by D. Cupples | Last week, I was able to see former Secretary of State Madeline Albright. We didn't have lunch, sip daiquiris at a swimming pool, or even shake hands. I was in an auditorium with 150 other people, but I thoroughly enjoyed it.
Naturally, she shared insights about U.S. foreign policy -- her delivery laced with humor. When asked about North Korea, she mentioned a meeting with Kim Jong-Il. The intelligence on was not as good as it could have been, she recalled: "They said he was crazy and perverted. He's not crazy."
Albright went on to talk about major issues that the next president will face, which are discussed in her recently published book, "Memo to the President Elect: How We Can Restore America’s Reputation and Leadership."
The book lays out some of the most serious issues facing the nation's next president. She got the idea to write the book while attending President Gerald Ford's funeral at the National Cathedral.
One issue that the next president must face is the restoration of the "good name of democracy" around the world, a name that the Bush Administration managed to sully in seven short years. As Albright correctly pointed out, it's not real democracy if it's forced on people:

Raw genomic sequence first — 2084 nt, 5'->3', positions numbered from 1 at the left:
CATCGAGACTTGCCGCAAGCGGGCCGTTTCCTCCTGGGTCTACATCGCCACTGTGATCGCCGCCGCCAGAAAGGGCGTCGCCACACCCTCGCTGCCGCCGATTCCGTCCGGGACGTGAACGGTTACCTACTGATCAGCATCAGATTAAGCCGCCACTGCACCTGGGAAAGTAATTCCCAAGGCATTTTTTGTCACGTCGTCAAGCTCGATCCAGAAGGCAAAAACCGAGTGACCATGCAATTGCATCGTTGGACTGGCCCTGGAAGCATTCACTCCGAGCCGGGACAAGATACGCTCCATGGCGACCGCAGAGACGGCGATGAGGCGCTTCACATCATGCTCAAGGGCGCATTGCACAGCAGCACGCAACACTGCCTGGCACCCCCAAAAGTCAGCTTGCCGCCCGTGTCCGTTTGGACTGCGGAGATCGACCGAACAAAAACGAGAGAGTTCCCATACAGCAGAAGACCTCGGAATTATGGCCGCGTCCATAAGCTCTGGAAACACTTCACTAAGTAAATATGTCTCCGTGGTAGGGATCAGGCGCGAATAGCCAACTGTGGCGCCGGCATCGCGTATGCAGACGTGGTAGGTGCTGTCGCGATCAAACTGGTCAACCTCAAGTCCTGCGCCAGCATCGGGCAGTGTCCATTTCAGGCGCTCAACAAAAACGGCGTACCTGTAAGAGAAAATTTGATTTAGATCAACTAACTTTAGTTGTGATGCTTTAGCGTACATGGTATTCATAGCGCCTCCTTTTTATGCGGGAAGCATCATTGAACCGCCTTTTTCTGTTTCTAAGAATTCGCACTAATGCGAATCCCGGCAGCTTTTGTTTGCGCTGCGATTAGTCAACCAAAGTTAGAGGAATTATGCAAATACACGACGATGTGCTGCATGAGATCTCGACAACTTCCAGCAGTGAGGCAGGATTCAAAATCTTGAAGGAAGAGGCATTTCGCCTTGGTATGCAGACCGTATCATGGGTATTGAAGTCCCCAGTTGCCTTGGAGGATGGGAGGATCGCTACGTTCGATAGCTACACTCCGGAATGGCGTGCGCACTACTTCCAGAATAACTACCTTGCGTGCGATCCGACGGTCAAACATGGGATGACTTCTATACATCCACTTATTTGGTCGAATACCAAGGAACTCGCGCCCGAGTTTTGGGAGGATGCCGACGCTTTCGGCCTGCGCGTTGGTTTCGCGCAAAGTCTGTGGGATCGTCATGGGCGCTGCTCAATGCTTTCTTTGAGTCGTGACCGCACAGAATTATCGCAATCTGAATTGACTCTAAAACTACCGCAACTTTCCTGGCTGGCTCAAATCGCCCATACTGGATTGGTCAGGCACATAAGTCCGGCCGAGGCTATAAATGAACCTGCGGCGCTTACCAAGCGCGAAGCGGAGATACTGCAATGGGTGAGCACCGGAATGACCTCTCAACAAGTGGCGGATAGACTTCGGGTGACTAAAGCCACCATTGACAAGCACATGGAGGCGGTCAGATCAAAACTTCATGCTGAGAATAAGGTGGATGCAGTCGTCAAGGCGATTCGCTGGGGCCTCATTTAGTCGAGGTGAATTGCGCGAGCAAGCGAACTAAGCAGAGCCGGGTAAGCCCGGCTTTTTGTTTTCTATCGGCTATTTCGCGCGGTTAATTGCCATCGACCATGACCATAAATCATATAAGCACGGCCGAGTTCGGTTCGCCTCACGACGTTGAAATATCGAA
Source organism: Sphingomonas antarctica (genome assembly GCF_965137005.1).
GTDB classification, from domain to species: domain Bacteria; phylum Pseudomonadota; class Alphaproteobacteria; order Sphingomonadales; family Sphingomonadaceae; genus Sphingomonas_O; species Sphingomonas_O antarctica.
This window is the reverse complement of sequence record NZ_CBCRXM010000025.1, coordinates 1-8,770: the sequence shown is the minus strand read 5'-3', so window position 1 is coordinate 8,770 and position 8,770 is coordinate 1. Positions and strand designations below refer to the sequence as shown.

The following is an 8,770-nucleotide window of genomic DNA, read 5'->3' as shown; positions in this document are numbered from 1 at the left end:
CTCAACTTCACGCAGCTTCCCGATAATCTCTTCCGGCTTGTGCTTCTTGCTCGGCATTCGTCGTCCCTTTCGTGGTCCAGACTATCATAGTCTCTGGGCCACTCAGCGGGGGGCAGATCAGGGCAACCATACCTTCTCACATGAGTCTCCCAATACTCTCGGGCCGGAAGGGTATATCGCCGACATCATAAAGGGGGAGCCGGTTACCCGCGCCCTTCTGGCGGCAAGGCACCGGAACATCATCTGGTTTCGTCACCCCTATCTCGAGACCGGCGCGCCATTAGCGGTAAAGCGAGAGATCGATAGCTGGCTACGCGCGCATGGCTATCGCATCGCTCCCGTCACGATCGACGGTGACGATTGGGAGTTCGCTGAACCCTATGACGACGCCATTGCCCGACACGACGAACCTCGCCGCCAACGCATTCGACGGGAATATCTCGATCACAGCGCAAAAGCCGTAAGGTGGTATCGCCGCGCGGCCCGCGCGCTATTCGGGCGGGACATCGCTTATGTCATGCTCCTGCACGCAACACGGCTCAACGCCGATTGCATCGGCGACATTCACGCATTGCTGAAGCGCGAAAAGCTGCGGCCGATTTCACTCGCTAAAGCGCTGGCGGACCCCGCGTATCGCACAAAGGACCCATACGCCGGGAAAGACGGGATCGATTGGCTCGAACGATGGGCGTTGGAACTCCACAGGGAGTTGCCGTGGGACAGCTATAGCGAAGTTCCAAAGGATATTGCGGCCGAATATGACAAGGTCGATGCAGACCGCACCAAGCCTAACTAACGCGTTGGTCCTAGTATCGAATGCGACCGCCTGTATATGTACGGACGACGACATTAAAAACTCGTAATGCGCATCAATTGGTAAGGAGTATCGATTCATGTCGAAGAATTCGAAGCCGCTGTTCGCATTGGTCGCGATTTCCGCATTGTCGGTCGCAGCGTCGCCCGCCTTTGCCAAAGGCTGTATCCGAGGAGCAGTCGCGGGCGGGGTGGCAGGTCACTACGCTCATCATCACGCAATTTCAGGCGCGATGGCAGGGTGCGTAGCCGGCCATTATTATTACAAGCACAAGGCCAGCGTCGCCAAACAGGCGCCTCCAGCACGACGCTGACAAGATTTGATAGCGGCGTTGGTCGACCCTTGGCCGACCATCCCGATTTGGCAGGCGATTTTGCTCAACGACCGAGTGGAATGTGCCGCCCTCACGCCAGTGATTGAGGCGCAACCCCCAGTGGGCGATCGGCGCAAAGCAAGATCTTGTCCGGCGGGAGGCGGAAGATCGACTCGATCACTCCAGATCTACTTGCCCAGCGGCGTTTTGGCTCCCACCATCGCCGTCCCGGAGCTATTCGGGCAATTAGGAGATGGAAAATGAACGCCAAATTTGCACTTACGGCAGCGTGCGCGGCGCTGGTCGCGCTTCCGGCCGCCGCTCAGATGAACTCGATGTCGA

"Democracy is good," Albright said. "Even in Florida, you've been able to participate occasionally."
Laughter erupted in that Floridian-filled room.
Naturally, Albright discussed the Iraq war, regarding it as America's "biggest foreign-policy disaster" in history. She elaborated:
"Iran is the biggest unintended consequence of the Iraq war. Iran has won in Iraq...."
"There are no good options in Iraq.... It was a very badly managed situation by the U.S., and that's why we don't have good options.... There is no military solution to Iraq..."
About the peace in Israel, Albright seemed dissatisfied with the Bush Administration's progress:
"President Bush talked about having a road map to peace. It took him seven years to take it out of the glove compartment."
Though she was allotted only 45 minutes with us, Albright also managed to touch on Africa, China, India, Latin America and Pakistan.
You can read a description of Albright's book (or even order it) here: "Memo to the President Elect: How We Can Restore America’s Reputation and Leadership."
Toward the end, Albright made yet another astute observation -- and managed to create a new metaphor in the process:
"Foreign policy is not a chess game. It's like a pool game: someone with a cue hits a ball, and lots of balls get hit along the way."
Among her other activities, Albright teaches at Georgetown University. If the talk I attended is anything like her classes, she's likely a very popular professor.